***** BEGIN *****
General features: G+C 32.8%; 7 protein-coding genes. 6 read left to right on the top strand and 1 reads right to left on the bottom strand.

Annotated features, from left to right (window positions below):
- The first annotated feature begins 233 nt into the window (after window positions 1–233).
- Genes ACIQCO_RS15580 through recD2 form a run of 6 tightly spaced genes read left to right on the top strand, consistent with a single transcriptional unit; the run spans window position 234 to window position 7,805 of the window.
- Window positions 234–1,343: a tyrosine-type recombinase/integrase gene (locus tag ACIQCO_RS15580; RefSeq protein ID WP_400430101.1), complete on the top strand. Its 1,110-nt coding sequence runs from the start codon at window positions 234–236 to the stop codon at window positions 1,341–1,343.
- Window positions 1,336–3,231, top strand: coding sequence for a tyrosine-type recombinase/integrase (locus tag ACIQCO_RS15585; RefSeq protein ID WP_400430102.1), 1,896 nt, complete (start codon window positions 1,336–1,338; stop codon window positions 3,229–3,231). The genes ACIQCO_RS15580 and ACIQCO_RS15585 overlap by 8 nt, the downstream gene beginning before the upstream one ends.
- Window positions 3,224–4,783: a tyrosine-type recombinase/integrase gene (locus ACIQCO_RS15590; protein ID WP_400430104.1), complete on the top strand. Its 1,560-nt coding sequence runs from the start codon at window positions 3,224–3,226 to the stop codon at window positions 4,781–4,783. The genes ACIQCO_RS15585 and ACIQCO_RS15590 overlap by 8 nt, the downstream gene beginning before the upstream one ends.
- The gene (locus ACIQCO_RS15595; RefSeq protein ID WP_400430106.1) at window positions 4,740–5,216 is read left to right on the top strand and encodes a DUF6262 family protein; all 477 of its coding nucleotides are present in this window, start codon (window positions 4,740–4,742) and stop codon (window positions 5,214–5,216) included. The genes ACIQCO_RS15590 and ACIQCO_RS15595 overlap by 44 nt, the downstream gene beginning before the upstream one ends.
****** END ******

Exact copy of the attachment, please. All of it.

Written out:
General features: G+C 32.8%; 7 protein-coding genes. 6 read left to right on the top strand and 1 reads right to left on the bottom strand.

Annotated features, from left to right (window positions below):
- The first annotated feature begins 233 nt into the window (after window positions 1–233).
- Genes ACIQCO_RS15580 through recD2 form a run of 6 tightly spaced genes read left to right on the top strand, consistent with a single transcriptional unit; the run spans window position 234 to window position 7,805 of the window.
- Window positions 234–1,343: a tyrosine-type recombinase/integrase gene (locus tag ACIQCO_RS15580; RefSeq protein ID WP_400430101.1), complete on the top strand. Its 1,110-nt coding sequence runs from the start codon at window positions 234–236 to the stop codon at window positions 1,341–1,343.
- Window positions 1,336–3,231, top strand: coding sequence for a tyrosine-type recombinase/integrase (locus tag ACIQCO_RS15585; RefSeq protein ID WP_400430102.1), 1,896 nt, complete (start codon window positions 1,336–1,338; stop codon window positions 3,229–3,231). The genes ACIQCO_RS15580 and ACIQCO_RS15585 overlap by 8 nt, the downstream gene beginning before the upstream one ends.
- Window positions 3,224–4,783: a tyrosine-type recombinase/integrase gene (locus ACIQCO_RS15590; protein ID WP_400430104.1), complete on the top strand. Its 1,560-nt coding sequence runs from the start codon at window positions 3,224–3,226 to the stop codon at window positions 4,781–4,783. The genes ACIQCO_RS15585 and ACIQCO_RS15590 overlap by 8 nt, the downstream gene beginning before the upstream one ends.
- The gene (locus ACIQCO_RS15595; RefSeq protein ID WP_400430106.1) at window positions 4,740–5,216 is read left to right on the top strand and encodes a DUF6262 family protein; all 477 of its coding nucleotides are present in this window, start codon (window positions 4,740–4,742) and stop codon (window positions 5,214–5,216) included. The genes ACIQCO_RS15590 and ACIQCO_RS15595 overlap by 44 nt, the downstream gene beginning before the upstream one ends.